I have a confession: I’m not much of a volunteer.
Sure, I took part in Flag Day and donated to GoFundMes, but beyond that, I was never able to convince myself of the ostensible altruism behind volunteerism.
Besides, Overseas Community Involvement Programmes (OCIP) has always gotten a lot of flak for its self-serving nature — the main goal being to get Singaporeans to “appreciate Singapore’s success, combat our sense of entitlement and inculcate the value of service to others (in us.)”
Read also: Volunteering Abroad: The Reality of Giving Too Much
Are there real benefits to volunteering?
Photo credit: @jmuniz via Unsplash
When we volunteer, it’s not just the community that benefits. We too are able to gain valuable experience and insights from it.
Jeffrey Tan, Director of Knowledge, Marketing & Advocacy at the National Volunteer and Philanthropy Centre, shared that this need not lower the impact of volunteering or make it self-centred.
“Volunteerism doesn’t just need a rethink, but a redo. It’s key to challenge our long-standing assumptions about volunteering and craft new narratives,” said Tan.
We need to accept that it may never be fully altruistic and that’s okay. At the end of the day, volunteering, be it sporadic or regular, does benefit the beneficiaries and the community greatly.
How can we make a difference?
There are plenty of ways you can make a difference through volunteering.
You could help out at old folks’ homes, create care packages for migrant workers, or even take rescued dogs at a shelter out for a walk. The choice is yours.
The key to ensuring that you too feel some sense of satisfaction is to find a cause that you’re passionate about and to set realistic goals. If you’d like to eliminate world hunger, know that it’s not possible to achieve that immediately, but you can work towards that through a more viable and sustainable project.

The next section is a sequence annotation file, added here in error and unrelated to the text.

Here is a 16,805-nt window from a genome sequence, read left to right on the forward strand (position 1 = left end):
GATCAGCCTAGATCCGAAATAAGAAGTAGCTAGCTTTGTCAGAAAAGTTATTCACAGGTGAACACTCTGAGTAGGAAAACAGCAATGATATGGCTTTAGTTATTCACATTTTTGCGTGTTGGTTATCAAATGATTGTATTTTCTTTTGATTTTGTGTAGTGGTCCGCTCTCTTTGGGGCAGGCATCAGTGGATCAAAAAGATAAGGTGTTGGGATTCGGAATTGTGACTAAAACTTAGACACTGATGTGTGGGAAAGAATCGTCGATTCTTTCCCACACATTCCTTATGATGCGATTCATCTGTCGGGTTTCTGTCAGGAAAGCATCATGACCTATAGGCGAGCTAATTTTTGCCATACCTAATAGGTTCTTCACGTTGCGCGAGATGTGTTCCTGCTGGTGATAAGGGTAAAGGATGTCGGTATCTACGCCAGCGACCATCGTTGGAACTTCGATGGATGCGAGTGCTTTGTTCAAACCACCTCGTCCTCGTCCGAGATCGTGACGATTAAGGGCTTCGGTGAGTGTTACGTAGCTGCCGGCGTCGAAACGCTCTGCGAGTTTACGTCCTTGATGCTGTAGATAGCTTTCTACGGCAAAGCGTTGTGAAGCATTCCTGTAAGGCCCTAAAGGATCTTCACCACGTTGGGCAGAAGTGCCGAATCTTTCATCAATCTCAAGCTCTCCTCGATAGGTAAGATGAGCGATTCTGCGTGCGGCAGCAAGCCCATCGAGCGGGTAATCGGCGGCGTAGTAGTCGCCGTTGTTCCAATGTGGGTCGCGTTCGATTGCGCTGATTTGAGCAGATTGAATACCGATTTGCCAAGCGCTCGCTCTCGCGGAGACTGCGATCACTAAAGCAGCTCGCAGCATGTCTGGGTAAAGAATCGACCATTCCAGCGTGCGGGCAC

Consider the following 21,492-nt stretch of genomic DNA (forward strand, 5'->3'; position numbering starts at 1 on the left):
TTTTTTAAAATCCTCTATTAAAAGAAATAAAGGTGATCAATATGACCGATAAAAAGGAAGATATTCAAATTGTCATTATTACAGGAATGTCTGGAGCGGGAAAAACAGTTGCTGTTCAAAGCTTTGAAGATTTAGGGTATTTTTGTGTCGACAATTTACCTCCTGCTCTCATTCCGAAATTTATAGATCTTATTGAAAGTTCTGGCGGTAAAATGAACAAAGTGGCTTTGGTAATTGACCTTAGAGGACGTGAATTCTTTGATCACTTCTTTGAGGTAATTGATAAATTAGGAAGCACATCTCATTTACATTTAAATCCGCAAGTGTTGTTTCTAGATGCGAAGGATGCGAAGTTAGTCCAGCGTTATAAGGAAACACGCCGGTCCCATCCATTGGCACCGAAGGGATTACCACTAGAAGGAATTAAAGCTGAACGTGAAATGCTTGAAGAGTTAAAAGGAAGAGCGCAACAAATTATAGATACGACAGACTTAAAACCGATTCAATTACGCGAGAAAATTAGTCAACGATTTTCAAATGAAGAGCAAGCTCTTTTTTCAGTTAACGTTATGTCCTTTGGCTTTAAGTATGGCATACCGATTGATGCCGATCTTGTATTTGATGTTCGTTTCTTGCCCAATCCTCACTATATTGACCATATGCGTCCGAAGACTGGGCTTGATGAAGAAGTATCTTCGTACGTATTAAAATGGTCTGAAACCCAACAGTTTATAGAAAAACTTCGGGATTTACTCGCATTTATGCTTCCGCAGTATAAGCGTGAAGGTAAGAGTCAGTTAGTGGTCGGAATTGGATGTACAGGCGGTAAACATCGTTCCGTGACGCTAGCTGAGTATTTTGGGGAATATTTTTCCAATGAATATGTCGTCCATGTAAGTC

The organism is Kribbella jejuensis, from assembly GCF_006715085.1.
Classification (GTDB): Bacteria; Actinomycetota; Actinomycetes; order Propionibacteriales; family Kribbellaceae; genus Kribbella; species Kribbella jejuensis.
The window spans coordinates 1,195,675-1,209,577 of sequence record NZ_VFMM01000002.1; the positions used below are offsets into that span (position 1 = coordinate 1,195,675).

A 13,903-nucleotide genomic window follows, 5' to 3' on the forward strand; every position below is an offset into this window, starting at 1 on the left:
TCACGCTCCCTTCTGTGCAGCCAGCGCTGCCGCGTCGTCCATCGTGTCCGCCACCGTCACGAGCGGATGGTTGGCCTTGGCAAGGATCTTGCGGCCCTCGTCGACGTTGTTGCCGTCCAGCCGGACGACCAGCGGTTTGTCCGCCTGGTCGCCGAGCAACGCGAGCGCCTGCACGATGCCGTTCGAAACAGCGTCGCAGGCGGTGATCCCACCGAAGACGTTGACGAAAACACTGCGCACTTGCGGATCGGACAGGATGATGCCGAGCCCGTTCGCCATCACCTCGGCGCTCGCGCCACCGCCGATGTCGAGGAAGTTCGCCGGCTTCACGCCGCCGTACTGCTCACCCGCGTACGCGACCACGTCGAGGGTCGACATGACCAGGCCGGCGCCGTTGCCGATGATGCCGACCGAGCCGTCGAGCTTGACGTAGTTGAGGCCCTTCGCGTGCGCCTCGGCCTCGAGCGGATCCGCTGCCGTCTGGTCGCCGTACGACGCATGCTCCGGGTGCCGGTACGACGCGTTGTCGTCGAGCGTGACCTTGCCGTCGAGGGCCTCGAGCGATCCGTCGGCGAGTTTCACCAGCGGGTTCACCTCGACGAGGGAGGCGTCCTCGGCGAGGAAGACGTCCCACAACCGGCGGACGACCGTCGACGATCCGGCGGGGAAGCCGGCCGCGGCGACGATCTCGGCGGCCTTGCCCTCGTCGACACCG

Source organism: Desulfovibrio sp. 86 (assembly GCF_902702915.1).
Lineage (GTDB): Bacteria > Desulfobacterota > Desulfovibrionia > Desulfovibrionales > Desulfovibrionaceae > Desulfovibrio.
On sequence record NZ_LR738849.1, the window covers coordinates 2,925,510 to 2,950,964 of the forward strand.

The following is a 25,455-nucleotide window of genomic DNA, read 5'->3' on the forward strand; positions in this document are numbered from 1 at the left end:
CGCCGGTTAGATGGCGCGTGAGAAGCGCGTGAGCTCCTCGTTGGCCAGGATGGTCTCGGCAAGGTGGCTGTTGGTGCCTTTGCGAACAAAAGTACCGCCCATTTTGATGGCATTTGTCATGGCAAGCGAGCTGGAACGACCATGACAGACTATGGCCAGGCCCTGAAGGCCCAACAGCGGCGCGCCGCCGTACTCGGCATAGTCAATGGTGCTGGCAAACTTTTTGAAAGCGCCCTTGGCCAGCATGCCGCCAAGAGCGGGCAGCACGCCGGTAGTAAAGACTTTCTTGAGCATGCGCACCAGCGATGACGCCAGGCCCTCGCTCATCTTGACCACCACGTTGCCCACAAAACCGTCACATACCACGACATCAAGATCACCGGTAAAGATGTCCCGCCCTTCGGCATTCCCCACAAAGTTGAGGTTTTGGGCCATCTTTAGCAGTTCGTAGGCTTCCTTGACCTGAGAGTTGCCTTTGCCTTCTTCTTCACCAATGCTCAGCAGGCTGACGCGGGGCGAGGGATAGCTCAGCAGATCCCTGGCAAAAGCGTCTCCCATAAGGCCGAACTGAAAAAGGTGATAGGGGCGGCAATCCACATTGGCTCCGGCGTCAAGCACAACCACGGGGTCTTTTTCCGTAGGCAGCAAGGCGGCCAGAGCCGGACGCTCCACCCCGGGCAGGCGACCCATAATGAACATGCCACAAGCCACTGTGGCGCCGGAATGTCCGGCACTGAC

One way to do so is through the Youth Expedition Project (YEP).
Run by Youth Corps Singapore, YEP is a service-learning programme that inspires to nurture confident and resilient youth who have the desire to make a difference, whether at home or overseas.
There are three key components to YEP: The preparation project, overseas project and local project.
The preparation project is about learning more about social issues in Singapore and overseas host communities. The overseas project is where you do your overseas service-learning activities and the local project is where you help out a local community.
Can we still make a difference globally without travel?
Photo credit: @melaniesylim via Unsplash
In 2019, volunteers of YEP built schools, planted trees, and taught English, among other activities in ASEAN countries, as well as India and China.
While it was impossible for them to do the same this year due to the pandemic, Singaporean youth still continued to volunteer, only this time around, it would all be done digitally.
The Youth Expedition Project Goes Online (YEP-GO) gives youth an alternative way to continue volunteering with the overseas partner organisations and contribute to the community virtually.
YEP-GO is part of the National Youth Council’s efforts to nurture confident and resilient youth, who are active global citizens with the desire to make a difference both at home and overseas.
Photo credit: Youth Expedition Project
For example, some projects like Project #payitPHOward partnered with Eco-Vietnam Group to conduct STEM lessons for its community of children while project iStepUp partnered with Nui Tuong educational centre to carry out an English education project, covering topics like space science and cultural practices in Vietnam and Singapore.